network.setLayer(1,layer2.encoderMatrix(),layer2.hiddenBias());

return network;


## Supervised Training¶

The supervised training part is overall the same as in previous tutorials and we only show the code here. We use the CrossEntropy loss for classification and the OneNormRegularizer for sparsity of the activation function. We again optimize using IRpropPlusFull:

//model parameters
std::size_t numHidden1 = 8;
std::size_t numHidden2 = 8;
//unsupervised hyper parameters
double unsupRegularisation = 0.001;
double noiseStrength = 0.3;
std::size_t unsupIterations = 100;
//supervised hyper parameters
double regularisation = 0.0001;
std::size_t iterations = 200;

//load data and split into training and test
LabeledData<RealVector,unsigned int> data = createProblem();
data.shuffle();
LabeledData<RealVector,unsigned int> test = splitAtElement(data,static_cast<std::size_t>(0.5*data.numberOfElements()));

//unsupervised pre training
Network network = unsupervisedPreTraining(
data.inputs(),numHidden1, numHidden2,numberOfClasses(data),
unsupRegularisation, noiseStrength, unsupIterations
);

//create the supervised problem. Cross Entropy loss with one norm regularisation
CrossEntropy loss;
ErrorFunction error(data, &network, &loss);
OneNormRegularizer regularizer(error.numberOfVariables());
error.setRegularizer(regularisation,&regularizer);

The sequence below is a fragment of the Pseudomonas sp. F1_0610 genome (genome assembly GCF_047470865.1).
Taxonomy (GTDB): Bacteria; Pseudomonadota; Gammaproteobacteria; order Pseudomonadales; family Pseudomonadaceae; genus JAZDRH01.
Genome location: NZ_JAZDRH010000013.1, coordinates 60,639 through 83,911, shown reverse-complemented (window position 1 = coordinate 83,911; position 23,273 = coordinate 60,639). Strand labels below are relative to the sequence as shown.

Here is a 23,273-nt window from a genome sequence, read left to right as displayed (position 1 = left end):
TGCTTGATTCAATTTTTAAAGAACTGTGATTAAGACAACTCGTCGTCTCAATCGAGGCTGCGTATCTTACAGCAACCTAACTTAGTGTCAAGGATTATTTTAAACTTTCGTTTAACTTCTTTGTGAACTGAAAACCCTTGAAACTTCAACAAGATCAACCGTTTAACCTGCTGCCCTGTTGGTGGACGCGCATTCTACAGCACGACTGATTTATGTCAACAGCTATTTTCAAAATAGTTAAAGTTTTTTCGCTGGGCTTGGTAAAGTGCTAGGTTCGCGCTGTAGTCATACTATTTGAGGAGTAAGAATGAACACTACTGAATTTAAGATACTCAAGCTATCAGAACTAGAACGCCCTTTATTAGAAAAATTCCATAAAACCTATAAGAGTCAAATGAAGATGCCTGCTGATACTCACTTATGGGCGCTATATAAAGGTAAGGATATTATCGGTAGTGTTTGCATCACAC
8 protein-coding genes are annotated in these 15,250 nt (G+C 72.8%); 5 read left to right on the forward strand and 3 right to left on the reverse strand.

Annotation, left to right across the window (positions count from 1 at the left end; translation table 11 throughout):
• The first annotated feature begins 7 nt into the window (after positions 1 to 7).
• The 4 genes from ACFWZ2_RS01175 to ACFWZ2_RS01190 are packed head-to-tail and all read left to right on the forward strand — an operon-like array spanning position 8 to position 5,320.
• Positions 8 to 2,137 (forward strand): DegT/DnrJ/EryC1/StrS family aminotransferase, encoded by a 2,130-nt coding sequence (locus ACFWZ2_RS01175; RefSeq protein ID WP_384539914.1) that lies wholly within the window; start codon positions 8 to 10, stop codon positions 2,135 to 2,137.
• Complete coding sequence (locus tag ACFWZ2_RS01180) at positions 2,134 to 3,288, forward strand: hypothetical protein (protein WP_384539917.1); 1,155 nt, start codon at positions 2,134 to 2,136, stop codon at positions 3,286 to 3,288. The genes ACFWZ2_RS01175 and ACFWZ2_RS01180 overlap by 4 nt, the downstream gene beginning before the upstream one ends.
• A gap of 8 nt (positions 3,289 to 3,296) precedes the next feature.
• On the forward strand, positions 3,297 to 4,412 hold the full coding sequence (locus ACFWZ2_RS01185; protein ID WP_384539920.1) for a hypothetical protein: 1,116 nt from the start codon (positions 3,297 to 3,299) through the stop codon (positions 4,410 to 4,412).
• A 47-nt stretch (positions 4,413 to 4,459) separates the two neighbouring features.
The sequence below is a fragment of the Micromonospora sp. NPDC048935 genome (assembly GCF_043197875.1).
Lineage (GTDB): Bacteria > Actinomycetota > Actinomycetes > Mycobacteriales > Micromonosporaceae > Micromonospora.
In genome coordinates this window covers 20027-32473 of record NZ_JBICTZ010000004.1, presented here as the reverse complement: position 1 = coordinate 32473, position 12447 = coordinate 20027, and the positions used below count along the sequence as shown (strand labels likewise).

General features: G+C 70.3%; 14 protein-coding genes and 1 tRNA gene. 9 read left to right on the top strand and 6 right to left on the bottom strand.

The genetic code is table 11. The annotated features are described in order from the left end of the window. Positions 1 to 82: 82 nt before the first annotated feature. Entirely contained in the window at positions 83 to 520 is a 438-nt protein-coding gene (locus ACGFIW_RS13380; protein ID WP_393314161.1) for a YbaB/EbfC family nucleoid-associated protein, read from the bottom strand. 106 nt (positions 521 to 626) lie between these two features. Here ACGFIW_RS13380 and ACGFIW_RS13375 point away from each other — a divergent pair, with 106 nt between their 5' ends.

//optimize the model
std::cout<<"training supervised model"<<std::endl;
IRpropPlusFull optimizer;
error.init();
optimizer.init(error);
for(std::size_t i = 0; i != iterations; ++i){
optimizer.step(error);
std::cout<<i<<" "<<optimizer.solution().value<<std::endl;
}
network.setParameterVector(optimizer.solution().point);


Note

In the original paper, the networks are optimized using stochastic gradient descent instead of RProp.

## Full example program¶

The full example program is DeepNetworkTraining.cpp. As an alternative route, DeepNetworkTrainingRBM.cpp shows how to do unsupervised pretraining using the RBM module.

## References¶

 [Glorot11] X. Glorot, A. Bordes, and Y. Bengio. Deep sparse rectifier networks. Proceedings of the 14th International Conference on Artificial Intelligence and Statistics. JMLR W&CP (15), 2011.
 [Vincent08] P. Vincent, H. Larochelle Y. Bengio, and P. A. Manzagol. Extracting and Composing Robust Features with Denoising Autoencoders, Proceedings of the Twenty-fifth International Conference on Machine Learning (ICML‘08), pages 1096-1103, ACM, 2008.